I'll start with the one book I actually liked and for the most part approved of: Elske. I have to admit the cover of this book drew me in as it was Vermeer' painting Girl with a Pearl Earring . Elske is set in medieval times; she is a 12 year old girl living in a rather barbaric society where men are animalistic and women primarily worthless. She has been selected to be a sacrifice for the Volkking on his deathbed. This set her up not only for death but for being repeatedly violently raped beforehand. Her grandmother arranges her escape from the area and takes her place. This is easily done due to darkness and the drunkeness of the men involved. Elske makes her escape and joins up with some travellers and continues on with them to their city. She finds a place taking care of a variety of people in several households. Her lifedevelops some interesting traits in her such as a fierce loyalty with unusual courage yet stoic. Without telling the rest of the story, we follow her through several years of her life and the situations in which she finds herself involved. I found it a rather interesting read and a decent page-turner. It was thought-provoking, a worthwhile read, and not particularly graphic. I did find myself wondering what made this a young adult book other than the fact that the main character started the book at 12 years old. I think it is more suited for an older teen or adult.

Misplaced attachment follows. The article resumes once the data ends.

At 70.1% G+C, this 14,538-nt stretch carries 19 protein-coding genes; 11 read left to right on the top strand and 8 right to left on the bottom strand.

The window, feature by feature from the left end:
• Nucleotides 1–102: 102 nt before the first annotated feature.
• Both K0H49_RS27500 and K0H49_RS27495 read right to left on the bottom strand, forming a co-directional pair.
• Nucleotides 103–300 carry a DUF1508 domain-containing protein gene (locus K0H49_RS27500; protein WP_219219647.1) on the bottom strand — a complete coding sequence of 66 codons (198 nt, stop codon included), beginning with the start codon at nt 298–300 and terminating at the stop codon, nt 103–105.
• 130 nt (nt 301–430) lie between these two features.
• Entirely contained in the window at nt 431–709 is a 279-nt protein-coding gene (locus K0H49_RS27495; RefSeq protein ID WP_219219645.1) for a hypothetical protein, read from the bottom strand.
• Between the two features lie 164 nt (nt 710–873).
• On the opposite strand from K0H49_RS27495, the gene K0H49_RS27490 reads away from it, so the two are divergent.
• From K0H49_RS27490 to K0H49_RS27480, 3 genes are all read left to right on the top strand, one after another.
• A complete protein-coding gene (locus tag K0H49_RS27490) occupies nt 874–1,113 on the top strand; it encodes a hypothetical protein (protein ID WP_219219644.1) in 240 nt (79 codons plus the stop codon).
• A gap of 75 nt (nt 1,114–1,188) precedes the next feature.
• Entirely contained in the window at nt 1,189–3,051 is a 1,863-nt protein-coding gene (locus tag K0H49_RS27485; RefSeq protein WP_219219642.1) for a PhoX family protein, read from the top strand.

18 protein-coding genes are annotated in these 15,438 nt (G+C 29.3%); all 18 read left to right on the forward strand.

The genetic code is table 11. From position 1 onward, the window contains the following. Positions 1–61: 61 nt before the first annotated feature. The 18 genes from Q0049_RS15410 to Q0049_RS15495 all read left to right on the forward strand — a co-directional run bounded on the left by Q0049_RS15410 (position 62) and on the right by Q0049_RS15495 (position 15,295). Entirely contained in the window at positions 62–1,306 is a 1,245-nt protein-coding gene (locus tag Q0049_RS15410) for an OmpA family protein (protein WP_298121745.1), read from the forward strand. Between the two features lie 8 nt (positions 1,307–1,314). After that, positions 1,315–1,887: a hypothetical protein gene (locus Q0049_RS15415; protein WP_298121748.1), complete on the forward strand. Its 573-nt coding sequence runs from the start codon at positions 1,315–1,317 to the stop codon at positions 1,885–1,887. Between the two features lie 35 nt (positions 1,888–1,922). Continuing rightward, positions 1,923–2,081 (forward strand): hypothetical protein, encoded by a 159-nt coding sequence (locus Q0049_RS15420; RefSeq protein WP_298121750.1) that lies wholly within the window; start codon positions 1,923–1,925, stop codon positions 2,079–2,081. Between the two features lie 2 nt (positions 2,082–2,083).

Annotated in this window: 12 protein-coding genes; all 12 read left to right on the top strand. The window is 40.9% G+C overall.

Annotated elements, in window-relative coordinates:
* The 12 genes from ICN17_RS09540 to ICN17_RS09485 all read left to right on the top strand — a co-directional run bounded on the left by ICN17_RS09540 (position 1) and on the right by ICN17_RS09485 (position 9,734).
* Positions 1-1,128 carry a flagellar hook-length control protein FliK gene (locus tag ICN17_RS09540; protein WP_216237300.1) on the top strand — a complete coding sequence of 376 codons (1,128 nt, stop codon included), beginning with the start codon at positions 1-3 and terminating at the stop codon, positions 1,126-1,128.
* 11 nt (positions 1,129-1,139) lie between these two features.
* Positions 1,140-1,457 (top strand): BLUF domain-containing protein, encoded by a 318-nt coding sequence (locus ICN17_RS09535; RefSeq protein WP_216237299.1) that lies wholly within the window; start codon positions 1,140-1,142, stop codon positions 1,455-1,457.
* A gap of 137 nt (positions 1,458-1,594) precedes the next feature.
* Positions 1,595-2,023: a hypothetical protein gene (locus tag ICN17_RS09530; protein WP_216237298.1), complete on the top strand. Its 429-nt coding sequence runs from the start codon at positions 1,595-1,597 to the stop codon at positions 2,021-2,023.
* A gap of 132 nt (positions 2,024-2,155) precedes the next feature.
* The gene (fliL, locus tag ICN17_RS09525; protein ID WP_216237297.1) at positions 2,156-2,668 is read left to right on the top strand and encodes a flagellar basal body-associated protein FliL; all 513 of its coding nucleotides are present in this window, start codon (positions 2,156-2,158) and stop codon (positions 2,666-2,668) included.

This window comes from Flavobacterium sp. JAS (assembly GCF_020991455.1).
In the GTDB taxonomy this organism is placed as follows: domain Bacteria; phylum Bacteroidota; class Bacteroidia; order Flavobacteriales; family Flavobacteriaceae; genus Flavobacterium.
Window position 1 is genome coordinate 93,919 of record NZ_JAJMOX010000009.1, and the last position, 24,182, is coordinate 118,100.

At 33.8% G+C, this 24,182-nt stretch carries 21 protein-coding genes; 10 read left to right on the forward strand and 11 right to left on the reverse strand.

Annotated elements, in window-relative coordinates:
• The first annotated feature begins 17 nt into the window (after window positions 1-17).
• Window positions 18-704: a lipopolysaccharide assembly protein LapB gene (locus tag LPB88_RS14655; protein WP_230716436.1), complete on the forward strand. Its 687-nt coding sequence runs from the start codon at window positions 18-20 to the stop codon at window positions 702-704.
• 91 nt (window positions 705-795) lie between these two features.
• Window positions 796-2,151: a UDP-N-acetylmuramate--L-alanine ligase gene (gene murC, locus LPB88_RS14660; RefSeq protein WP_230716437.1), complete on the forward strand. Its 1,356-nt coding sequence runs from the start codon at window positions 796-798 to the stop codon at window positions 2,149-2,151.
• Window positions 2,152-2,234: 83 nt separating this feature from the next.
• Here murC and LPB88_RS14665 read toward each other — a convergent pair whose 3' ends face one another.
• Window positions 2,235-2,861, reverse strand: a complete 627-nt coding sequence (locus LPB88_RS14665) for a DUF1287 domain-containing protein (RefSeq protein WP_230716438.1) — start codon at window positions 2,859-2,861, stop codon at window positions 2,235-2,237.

The second book I picked up was Luna. I found the title a bit intriguing since I knew Luna to mean moon so I snagged it. Turns out this book is about a boy who was transgender, his sister who was the only one that knew his secret and his best friend(a girl that had a crush on him.) I had to endure his angst over knowing he was a boy who should have been born a girl and what all it entailed. He would borrow his sisters room to dress up and put on make up and do his nails. He eventually decided he needs to "come out" and be true to who he is and how this affects him and the people he cares about. There was quite a bit of "agenda" in this book explaining the difference between homosexuals, transvestites, and transgender and the need to be accepting of all types of people for who they really are because " is all ok." For some one like me, I found it all a bit gaggy. I found if laid on rather thick and a book really written just to make a point and not so much telling a good story. That might be a harsh judgemental on its literary merits but I did find it a bit hard to remove myself from my opinions on the topic to judge the writing itself. The sister was definitely the best character. Not the kind of book I want my kids picking up at the library. I am all for teaching my kids my values including my views on how God created the sexes. ( and yes, I know this will irritate a few of my readers ;-)